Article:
These emissions can also lead to growth defects and cancer. In various parts of Delhi, there are garbage dumps and these garbage dumps release dangerous air pollutants into the atmosphere polluting the air.
2. Emissions from Industries and Factories
Emissions from industries and factories are one of the causes of air pollution in Delhi. There is also more industries, contaminating the environment. Some industrial sites like the waste treatment plant can bring about emissions which can lead to reduced fertility in humans. These emissions can also lead to growth defects and cancer.
Even cars close to these factories and industries feel the effects of this pollution as they are covered with ash from the atmosphere released by the factories and industries. 80% to 85% of people living in the area are said to have respiratory diseases.
3. The Use of Firecrackers
The use of firecrackers is one of the causes of air pollution in Delhi. Though there is a ban on cracker sales because of the pollution they release, firecrackers are still a common site causing air pollution in Delhi.
4. Emissions from Construction Sites
Emissions from construction sites are one of the causes of air pollution in Delhi. As Delhi grows, there is also more construction producing dust particles. These constructions are carried out by mostly big corporations who care less about the environment and the public infrastructure is invested less in.
Over-population is one of the causes of air pollution in Delhi. In the last ten years, Delhi’s population has grown by more than 7 million people. Today according to United Nations in 2018, it’s the second-largest city in the world. Over-population adds up to the various types of pollution including air pollution in Delhi.
6. Emission from Transportation and Motorised Vehicles
Emissions from transportation and motorised vehicles are one of the causes of air pollution in Delhi. Transport is the largest contributor to PM 2.5 an air pollutant in Delhi. That is about 18% to 40%. Road dust is the largest contributor of PM 10 an air pollutant in Delhi today. its contribution is about 36% to 66%.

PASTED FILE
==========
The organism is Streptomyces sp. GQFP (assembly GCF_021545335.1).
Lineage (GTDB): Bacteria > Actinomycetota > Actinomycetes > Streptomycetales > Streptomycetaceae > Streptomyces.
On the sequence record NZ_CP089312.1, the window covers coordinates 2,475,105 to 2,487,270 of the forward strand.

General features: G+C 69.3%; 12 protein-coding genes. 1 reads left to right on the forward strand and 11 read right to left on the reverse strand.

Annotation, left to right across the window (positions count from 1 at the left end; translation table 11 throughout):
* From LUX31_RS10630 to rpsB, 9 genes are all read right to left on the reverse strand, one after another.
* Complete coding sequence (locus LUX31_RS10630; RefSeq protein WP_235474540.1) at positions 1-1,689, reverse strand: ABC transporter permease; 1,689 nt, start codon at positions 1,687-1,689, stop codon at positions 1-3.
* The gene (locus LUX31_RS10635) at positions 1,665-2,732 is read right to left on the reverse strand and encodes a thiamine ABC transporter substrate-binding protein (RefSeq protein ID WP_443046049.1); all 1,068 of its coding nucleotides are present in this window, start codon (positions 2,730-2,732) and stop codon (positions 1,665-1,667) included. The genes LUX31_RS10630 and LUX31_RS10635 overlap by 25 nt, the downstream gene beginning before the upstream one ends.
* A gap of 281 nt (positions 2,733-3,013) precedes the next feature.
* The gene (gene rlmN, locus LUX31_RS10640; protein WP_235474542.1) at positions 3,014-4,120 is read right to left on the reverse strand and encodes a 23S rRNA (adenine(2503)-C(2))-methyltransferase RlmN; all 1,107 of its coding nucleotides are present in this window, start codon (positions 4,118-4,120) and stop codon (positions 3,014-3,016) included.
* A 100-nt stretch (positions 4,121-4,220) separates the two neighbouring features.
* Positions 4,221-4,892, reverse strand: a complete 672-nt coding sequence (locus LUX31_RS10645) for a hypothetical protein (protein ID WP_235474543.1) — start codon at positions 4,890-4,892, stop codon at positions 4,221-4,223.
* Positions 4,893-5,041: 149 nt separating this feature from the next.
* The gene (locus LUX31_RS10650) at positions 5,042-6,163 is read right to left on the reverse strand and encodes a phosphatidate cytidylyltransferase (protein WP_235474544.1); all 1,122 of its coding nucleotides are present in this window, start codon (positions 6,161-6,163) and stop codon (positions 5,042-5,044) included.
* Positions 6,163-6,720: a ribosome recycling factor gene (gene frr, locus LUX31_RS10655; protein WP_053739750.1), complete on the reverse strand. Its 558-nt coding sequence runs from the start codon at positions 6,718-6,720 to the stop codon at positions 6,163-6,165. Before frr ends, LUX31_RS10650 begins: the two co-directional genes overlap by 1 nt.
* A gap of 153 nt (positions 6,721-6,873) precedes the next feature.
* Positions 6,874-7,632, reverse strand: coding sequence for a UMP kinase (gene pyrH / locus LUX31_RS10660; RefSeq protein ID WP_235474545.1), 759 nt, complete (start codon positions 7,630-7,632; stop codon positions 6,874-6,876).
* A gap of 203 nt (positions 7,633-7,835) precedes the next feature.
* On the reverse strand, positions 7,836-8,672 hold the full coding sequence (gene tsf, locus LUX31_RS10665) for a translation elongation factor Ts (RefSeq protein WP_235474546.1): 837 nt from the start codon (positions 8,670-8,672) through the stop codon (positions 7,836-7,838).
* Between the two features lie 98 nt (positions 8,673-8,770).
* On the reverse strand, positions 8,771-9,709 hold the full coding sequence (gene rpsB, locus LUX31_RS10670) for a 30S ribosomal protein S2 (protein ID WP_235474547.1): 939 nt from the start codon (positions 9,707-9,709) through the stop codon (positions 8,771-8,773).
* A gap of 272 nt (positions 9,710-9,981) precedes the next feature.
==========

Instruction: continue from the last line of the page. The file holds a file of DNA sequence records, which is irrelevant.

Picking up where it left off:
Vehicular emission is increasing the hazardous effects of air pollution and smog. According to Eco Survey, Delhi has lahl core registered vehicles on its roads. In 2006, Delhi had 317 cars for every 100 people. Now, Delhi has 643 cars for every 100 people.
More people means more cars, spreading dust and exhaust into the air. There is a lot of private transport, contributing to the emissions in Delhi. An alternative (electric buses) should be adopted. This would allow more people to switch.
7. Agricultural Fires
Agricultural fires are one of the causes of air pollution in Delhi. Though Delhi’s smog is a noxious mix of pollutants from its millions of vehicles and many factories. Agricultural fires are also a major culprit. Farmers in regions around the capital burn the straw or crop stubble leftover from their rice harvest at the onset of winter.
As crop prices fall, they don’t usually get rid of the straws than burning them.
But this air pollution is not coming from Delhi. The states of Punjab and Haryana are known as ”India’s breadbasket.” they are key regions for the countries agriculture. Farmers here grow rice and that requires a large amount of water.
In the 2000s, rice farming here took off, and farmers in the area started using so much water, that the groundwater of the region started running low. So, to save water, authorities passed a new act in 2009. it bans rice planting before mid-June.
That means farmers can’t plant rice until right before the monsoon season when rains come to replenish the groundwater. That pushes rice harvesting later into the year. This means farmers have less time to get their fields ready for the next crop.
So, to clear the fields more quickly, more and more farmers have started setting their crop stubble on fire. Every year, all those stubble fires form a massive cloud of smoke during October and November and it heads straight for Delhi.
There are two reasons why smoke in this region makes things worse in Delhi. The first is geography, the Himalayan mountains act as a kind of barrier, directing the smoke towards Delhi.
The second is the weather, during the winter, cold mountain air rushes down from the Himalayas towards Delhi, arriving beneath a layer of warm lowland air that creates a kind of dome over the city.
The warm air keeps pollution trapped on the ground. With nowhere to go.
So, when the stubble fire smoke arrives in Delhi, it mixes with the urban pollution forming a toxic smog that sits on top of the city. Mix all that and you have the most hazardous air pollution of almost anywhere.
In November of 2019, India’s supreme court that states in the North have to stop farmers from burning their crop stubble. But so far, the ruling hasn’t been enforced on the ground.
In the weeks after the ruling, tens of thousands of crop fires continued to burn in Punjab and Haryana. Delhi can’t stop crop burning in neighbouring states.
Instead, when pollution spikes in October and November, city officials change the things they can control. Sometimes, they will halt all construction in the city . or put restrictions on vehicle use.
Still, until India’s ban on crop stubble burning is enforced, these spikes will be back every year making the city’s already dangerous pollution even worse and putting the lives of millions at risk.
Politicians have criticised that the strategies of tackling air pollution have had little impact.